Feminist scholars have described the trajectory of feminist activism in other spheres similarly. In their studies of the feminist campaigns around the issues of domestic violence and sexual assault, for example, sociologist Beth Richie[4] and political theorist Kristin Bumiller[5] traced the development of the feminist anti-violence movement in the US from its original focus on social transformation to its nearly ubiquitous reliance on law and law-enforcement today. A similar trend has been described outside of the US context—for example, Miriam Ticktin[6] argued that anti-immigrant sentiments in feminist campaigns against sexual violence in France have served border control and other forms of policing. Some examples of this are with Alex Press in the mentions of his Vox article about the #metoo link that brought forth a movement about the incarceration of domestic violence victims. He argues that they should go against this type of feminism due to the reasoning of more women that are possibly in harm.[7] Virginia Law discusses the critique of her view for carceral feminism that the term could also bring more harm for women such as it did with the Violence Against Women Act (VAWA).[8] Anna Terwiel raises the awareness of needing additional change for carceral feminism such as, by bringing in more programs that require them to find ways on changing the perpetrator's behavior.[9] Assuming that there should be consequences for the actions committed in these certain situations. Feminists are pushing for change that will impact the domestic violence community and not just from the individualistic standpoint.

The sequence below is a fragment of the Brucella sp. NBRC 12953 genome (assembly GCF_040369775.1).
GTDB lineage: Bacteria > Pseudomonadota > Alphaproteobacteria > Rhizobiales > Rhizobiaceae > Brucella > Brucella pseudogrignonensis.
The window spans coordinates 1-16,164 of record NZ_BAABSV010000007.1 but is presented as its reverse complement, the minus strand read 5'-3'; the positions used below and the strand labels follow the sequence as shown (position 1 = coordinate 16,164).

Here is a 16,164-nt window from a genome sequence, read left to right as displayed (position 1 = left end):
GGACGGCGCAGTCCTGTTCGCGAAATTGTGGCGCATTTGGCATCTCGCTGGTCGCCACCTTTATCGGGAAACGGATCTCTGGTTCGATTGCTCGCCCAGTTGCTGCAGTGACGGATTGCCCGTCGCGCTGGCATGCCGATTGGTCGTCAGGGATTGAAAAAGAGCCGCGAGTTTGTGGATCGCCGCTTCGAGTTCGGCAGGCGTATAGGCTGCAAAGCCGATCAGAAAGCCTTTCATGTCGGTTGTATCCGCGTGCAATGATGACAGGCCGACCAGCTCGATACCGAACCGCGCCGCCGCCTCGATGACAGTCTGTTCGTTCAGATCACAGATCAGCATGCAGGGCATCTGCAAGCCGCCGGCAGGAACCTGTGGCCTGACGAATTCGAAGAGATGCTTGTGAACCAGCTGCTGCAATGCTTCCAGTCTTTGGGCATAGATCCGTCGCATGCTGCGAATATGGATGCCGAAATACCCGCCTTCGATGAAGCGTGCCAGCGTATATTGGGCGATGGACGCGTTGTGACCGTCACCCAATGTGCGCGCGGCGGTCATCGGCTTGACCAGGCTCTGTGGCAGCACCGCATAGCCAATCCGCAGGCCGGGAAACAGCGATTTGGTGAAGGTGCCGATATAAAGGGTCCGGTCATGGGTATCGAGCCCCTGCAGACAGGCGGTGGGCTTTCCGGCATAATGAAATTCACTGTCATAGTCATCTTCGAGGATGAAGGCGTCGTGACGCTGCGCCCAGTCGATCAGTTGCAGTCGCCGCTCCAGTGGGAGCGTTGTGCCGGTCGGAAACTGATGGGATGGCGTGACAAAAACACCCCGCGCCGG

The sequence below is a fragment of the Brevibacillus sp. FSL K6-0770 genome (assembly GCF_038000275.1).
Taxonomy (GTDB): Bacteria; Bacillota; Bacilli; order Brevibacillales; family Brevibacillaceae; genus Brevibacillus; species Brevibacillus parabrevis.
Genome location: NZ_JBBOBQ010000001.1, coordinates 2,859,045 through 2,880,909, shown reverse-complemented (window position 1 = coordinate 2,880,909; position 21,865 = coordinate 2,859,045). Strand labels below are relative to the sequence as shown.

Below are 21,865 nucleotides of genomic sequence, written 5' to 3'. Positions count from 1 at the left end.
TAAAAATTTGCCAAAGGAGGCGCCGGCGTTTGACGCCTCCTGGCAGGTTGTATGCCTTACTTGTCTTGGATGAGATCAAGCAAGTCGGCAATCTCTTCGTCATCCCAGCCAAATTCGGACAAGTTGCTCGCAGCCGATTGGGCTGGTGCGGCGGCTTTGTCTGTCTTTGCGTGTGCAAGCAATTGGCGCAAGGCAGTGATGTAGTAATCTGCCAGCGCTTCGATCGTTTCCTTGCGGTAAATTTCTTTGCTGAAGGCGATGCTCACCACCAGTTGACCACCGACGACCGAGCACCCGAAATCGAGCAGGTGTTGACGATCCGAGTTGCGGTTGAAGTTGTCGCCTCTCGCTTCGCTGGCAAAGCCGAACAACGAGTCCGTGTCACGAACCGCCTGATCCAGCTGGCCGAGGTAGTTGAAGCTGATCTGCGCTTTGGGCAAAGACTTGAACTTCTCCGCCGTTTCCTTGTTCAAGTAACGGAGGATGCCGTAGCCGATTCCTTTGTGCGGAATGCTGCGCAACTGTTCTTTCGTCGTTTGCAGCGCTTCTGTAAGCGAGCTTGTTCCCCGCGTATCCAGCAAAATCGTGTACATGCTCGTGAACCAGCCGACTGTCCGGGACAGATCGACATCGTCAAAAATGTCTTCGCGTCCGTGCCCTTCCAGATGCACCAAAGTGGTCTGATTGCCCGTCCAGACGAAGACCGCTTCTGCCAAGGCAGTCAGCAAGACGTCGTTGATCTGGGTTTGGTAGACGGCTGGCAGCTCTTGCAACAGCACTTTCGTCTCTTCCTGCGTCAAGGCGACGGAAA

Activist critiques and media discussion

Activists have also challenged this mode of feminism. Feminists involved in the prison abolition movement, especially, have been critical of feminist alliances with prisons and policing. The national activist organization Incite! Women of Color Against Violence, for example, formed in 2000 with the conviction that the criminal justice system does not support but rather causes further harm for women, gender non-conforming, and trans people of color experiencing interpersonal violence. Since its introduction in 2007, the term "carceral feminism" has been used widely by activists to make such critiques and has made its way into discussions and debates in media forums such as Twitter and Vox.[10]